Last months topic was for reader mailbag ideas – topics for future reader mailbags. Here they are:

Ann: Two topics I’d be interested in are “Favourite character in a book/series and why”, and “Favourite autobiography/biography”.

Diane: I lately have enjoyed reading European suspense (I think because it is different than American procedures)– Peter May, Nele Neuhaus and Harry BIngham–if you have not read these authors you would enjoy them. I now feel a need to visit the Hebrides and France after reading Peter May. My suggestion for question of the month would be have you ever planned a holiday around a book you have read–books have helped me plan holidays around the world.

Katrina: Mailbag idea: best book you read as a kid


books you remember from childhood reading


genres you do not like and seldom read


best book you read in each of the genres: mystery, sci-fi, humor, romance, contemporary

Susanne: Topics for discussion mayby could be on the genres of books that we like but what is to far I mean an example is I like the family romance you know Nora Roberts and Debbie Macomber but not novels that are Harlequinn. Crime books like true crime or like the J.D. Robb futuristic crime novels is that too far. Western books should they be all bout the gun slingers or should they be based on true history or be based on families? What your readers enjoy but a more in depth approach possibly.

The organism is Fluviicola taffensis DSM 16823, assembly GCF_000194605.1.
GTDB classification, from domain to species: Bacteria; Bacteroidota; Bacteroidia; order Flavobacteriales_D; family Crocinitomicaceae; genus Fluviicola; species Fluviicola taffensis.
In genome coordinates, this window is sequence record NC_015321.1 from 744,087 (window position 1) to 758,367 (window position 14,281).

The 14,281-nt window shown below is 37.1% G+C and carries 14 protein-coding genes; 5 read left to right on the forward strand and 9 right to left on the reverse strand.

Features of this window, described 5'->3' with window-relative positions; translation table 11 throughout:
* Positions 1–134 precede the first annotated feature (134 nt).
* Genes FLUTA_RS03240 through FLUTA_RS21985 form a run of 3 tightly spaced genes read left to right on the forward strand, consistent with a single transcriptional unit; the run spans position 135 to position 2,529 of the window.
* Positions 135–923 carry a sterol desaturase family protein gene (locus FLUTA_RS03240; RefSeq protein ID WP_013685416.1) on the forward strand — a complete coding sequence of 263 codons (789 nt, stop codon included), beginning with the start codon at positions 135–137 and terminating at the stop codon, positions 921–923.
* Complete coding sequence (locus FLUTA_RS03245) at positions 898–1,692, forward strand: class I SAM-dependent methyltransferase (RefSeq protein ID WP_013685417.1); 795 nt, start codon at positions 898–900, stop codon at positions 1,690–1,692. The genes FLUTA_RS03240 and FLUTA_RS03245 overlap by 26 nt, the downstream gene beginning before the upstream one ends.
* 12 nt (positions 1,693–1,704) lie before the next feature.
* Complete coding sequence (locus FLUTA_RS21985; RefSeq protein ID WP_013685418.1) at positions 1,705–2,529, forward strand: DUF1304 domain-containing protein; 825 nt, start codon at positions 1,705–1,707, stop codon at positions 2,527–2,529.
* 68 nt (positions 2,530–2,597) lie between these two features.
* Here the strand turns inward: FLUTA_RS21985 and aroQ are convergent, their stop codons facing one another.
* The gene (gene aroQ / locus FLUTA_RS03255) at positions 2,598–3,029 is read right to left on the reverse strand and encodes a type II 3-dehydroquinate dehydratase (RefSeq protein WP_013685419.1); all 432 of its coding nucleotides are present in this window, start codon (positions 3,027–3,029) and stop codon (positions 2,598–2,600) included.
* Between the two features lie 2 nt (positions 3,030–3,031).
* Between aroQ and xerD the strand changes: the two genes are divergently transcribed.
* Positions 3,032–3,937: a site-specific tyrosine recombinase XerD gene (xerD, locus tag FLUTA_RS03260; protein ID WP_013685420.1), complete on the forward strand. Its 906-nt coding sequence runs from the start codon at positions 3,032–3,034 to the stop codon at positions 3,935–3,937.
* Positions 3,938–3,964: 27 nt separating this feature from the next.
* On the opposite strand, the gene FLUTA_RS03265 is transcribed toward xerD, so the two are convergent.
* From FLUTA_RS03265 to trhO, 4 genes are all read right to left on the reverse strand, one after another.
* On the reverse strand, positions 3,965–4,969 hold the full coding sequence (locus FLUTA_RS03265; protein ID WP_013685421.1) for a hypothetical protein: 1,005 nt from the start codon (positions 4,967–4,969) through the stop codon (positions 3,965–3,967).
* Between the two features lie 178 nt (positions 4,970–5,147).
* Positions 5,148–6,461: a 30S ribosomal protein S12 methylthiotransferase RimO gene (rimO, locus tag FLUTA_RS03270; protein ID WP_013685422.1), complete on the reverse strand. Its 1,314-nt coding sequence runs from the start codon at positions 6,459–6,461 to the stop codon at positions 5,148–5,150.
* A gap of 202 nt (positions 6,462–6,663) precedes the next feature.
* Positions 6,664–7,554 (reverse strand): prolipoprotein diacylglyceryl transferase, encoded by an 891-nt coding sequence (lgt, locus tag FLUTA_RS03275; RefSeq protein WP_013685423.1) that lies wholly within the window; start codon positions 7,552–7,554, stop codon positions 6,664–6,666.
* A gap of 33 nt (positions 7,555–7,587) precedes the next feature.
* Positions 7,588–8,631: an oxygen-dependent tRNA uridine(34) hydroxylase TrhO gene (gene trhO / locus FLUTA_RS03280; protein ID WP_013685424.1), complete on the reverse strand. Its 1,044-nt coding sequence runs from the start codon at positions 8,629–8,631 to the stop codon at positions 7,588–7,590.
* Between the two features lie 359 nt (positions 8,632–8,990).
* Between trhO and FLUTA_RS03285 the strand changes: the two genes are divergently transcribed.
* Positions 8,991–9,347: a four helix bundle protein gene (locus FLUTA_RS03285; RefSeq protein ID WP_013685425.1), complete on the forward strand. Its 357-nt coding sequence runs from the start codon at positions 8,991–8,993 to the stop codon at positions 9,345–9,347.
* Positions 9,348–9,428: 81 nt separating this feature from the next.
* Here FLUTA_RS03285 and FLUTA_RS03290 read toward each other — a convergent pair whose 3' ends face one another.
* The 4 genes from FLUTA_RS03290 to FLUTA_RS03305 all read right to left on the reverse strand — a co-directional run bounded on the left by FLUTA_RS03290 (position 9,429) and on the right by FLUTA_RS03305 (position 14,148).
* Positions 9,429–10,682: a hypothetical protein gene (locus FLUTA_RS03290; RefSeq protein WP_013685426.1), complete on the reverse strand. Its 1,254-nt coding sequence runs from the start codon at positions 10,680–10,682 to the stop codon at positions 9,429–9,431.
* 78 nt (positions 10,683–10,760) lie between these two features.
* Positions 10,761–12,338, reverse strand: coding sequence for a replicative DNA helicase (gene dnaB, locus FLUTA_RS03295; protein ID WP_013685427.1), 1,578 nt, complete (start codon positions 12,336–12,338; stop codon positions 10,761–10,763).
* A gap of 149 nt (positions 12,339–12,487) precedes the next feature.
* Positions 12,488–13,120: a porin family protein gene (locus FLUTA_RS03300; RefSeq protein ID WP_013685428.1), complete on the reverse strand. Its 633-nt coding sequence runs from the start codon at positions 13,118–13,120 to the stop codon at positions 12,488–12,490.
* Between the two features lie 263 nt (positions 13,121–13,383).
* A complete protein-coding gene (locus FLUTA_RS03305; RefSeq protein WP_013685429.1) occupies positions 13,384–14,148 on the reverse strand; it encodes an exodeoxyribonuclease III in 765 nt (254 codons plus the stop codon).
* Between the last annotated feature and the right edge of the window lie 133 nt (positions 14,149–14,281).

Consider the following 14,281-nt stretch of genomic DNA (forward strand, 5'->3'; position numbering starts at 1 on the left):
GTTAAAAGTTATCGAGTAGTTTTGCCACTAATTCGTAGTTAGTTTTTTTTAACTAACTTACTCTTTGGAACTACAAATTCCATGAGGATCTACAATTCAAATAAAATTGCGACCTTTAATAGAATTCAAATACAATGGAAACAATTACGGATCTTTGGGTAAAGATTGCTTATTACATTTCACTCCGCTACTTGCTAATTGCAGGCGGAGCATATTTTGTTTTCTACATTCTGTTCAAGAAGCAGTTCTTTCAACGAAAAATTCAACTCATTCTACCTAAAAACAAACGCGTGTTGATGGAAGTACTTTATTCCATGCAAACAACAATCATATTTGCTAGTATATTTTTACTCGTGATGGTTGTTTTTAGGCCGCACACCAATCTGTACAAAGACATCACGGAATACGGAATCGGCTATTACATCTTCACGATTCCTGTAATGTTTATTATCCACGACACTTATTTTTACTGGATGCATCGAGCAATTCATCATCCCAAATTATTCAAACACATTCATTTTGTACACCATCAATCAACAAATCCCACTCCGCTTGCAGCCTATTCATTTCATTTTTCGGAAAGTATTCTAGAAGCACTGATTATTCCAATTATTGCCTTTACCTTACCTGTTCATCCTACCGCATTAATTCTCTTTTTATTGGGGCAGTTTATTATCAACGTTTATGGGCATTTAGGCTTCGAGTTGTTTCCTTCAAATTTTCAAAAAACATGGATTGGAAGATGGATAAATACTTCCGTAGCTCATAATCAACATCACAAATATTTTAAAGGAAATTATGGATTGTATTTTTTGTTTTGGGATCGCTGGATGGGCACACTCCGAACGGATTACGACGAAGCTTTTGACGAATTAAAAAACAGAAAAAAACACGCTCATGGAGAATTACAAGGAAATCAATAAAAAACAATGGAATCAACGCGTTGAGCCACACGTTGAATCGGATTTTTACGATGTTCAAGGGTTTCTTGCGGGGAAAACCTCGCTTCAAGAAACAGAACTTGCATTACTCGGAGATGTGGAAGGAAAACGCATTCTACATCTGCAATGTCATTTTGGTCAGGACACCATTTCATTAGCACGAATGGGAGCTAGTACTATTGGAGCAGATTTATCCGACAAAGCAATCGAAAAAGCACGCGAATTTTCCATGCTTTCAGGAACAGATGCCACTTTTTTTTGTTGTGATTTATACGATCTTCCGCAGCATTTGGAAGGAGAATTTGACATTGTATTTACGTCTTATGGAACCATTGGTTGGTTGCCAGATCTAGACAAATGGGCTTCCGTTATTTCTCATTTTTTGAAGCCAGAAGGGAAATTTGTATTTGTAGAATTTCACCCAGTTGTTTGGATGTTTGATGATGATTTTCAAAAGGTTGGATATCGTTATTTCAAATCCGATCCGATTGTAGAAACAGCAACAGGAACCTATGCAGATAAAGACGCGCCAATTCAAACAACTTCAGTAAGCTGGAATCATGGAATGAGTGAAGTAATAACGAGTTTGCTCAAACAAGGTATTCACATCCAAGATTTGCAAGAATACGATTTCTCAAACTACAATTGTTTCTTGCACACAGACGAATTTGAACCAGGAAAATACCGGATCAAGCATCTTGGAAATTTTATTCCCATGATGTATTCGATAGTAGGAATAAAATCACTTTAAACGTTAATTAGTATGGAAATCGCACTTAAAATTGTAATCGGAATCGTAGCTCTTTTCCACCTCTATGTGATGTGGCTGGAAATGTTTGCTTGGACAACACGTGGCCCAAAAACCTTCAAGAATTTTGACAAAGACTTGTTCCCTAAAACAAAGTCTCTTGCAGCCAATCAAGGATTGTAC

Or another approach is what genre of books should be like is Nora Roberts books the non harlequin type books just of familys should it really be classified under romance?

I do not read romance novels hate them to be honest but I can curl up with Nora Roberts and Debbie Macomber and laugh, cry, and totally enjoy the book.

Or Do we as readers find a novel to be classified as something and not give it a chance cause it not our type and yet it is a good book and if we did not know its classification we may have read the books?

Do your readers Judge a book by its cover?

Another question how many of us can pick a random or how often do we actually try new authors or genres of books?

Norma: Or similar topics? Per Trip Advisor, the biggest new and used book store in Canada is Russell Books on Fort St. in Victoria, B.C.! Seeing is believing. Not only do they have a kazillion books in their main store on Fort but also a chock-a-block full annexe on View St which is the street behind the main store. The main store has an upstairs that groans with books plus a downstairs with shelves and shelves of vintage/antiquarian books.